The Girl's Own Book

Toy and Movable Books

oy books were an obvious sideline for publishers who were already printing high quality graphic books for children, and they began producing a wide variety of interactive items including paper dolls, games, and books with increasingly inventive structures and mechanisms. The reader could unfold pages, lift flaps, peek through holes, slide paper tabs that changed the scene in a frame, move jointed figures, and tug on stiff paper tongues that opened cabinets and brought entire scenes to life.

Little Henry had an exciting life — he was kidnapped, forced to beg, sold to a chimney sweep, became a regimental drummer, joined the navy, fought fiercely in battle, and was promoted to midshipman. Each stage of his saga is represented by a costume into which his head can be fitted.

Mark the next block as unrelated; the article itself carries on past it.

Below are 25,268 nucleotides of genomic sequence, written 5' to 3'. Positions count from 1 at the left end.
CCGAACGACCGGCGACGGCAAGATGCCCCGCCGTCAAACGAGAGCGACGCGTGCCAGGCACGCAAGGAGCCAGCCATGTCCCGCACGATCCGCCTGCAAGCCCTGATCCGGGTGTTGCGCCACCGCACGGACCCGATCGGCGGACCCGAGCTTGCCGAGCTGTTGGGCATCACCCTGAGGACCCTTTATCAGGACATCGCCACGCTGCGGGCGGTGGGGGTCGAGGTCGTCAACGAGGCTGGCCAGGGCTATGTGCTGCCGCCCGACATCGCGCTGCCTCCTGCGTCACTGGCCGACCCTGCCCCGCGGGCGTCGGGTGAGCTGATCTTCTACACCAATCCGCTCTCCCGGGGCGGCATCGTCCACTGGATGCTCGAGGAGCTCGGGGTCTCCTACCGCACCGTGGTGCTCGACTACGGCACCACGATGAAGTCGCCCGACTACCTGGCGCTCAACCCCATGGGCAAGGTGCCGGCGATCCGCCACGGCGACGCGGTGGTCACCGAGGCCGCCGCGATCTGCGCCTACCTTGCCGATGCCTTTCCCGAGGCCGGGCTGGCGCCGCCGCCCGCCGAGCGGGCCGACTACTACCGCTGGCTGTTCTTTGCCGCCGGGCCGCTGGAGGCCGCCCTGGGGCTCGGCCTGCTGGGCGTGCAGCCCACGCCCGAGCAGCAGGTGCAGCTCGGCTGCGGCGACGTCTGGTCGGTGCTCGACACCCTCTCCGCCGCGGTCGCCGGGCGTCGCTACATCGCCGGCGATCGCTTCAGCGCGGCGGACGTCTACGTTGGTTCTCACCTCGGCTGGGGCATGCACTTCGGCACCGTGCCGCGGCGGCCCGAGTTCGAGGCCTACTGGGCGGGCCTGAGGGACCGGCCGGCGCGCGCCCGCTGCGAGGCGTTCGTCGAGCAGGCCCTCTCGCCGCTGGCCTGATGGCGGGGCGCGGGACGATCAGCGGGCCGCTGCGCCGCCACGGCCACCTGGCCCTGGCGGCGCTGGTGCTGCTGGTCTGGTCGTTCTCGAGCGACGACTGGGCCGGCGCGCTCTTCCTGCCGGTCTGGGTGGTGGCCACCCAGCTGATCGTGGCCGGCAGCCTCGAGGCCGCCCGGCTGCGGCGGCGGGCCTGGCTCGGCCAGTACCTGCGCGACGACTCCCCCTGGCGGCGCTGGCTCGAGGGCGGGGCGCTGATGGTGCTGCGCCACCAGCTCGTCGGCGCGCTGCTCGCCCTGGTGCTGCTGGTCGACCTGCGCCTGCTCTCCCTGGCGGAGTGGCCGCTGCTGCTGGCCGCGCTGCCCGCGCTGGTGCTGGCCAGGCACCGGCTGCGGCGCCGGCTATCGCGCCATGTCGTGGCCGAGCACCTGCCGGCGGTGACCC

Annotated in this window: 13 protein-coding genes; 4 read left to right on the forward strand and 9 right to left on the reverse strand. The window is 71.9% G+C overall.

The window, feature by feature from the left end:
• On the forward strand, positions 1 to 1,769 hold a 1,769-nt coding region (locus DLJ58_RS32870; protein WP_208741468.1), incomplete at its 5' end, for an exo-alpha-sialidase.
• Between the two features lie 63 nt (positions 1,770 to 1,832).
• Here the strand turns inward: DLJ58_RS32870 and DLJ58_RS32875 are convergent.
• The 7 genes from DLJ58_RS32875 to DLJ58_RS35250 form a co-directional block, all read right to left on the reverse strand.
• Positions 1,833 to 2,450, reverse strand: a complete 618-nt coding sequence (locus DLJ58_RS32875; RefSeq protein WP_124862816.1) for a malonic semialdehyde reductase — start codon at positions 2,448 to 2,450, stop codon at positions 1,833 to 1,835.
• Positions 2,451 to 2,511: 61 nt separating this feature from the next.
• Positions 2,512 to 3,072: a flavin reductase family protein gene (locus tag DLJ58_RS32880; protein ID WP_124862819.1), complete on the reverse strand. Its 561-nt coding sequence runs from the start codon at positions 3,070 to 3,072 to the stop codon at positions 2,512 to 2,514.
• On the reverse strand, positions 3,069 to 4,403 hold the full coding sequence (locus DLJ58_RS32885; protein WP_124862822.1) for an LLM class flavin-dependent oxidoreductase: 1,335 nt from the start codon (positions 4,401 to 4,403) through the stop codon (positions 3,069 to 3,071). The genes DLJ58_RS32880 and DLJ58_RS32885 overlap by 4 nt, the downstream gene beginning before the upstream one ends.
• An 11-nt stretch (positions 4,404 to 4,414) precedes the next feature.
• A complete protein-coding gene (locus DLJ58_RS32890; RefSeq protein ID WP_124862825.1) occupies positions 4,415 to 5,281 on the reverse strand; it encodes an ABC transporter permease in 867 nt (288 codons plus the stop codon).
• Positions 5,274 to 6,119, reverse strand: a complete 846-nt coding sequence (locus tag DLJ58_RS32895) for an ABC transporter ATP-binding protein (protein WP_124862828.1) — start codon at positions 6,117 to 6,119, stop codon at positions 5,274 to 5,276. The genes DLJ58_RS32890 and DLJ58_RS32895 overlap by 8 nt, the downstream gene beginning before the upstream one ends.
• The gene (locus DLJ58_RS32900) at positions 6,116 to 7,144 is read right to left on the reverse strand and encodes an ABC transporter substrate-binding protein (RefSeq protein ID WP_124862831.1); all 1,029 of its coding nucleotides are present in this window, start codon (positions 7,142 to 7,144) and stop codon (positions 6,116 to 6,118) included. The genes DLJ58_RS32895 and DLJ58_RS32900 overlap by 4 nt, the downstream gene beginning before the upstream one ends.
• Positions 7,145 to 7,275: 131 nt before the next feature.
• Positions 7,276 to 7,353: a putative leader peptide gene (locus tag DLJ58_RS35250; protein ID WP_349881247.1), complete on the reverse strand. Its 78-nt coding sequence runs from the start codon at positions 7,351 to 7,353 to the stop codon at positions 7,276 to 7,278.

The Orphan Girl was published by Dean & Co., the earliest mass-producer of books with pull tabs, see-through holes, and other moving parts.
The Lady’s Toilet, here represented by an unlicensed American adaptation, compares the virtues suitable to a young woman with items on her dressing table; the symbolism is revealed by lifting a flap.
Larger flaps are used in Metamorphosis, whose short verses are revealed along with transforming images as you open the segments successively.
This “metamorphic” structure was also used in Cinderella: larger flaps change the scenery while smaller flaps reflect the narrative.
Ernest Nister was the first publisher to introduce automatic pop-ups, where opening the page brought the figures up into three-dimensional tableaux, as Puss in Boots does.

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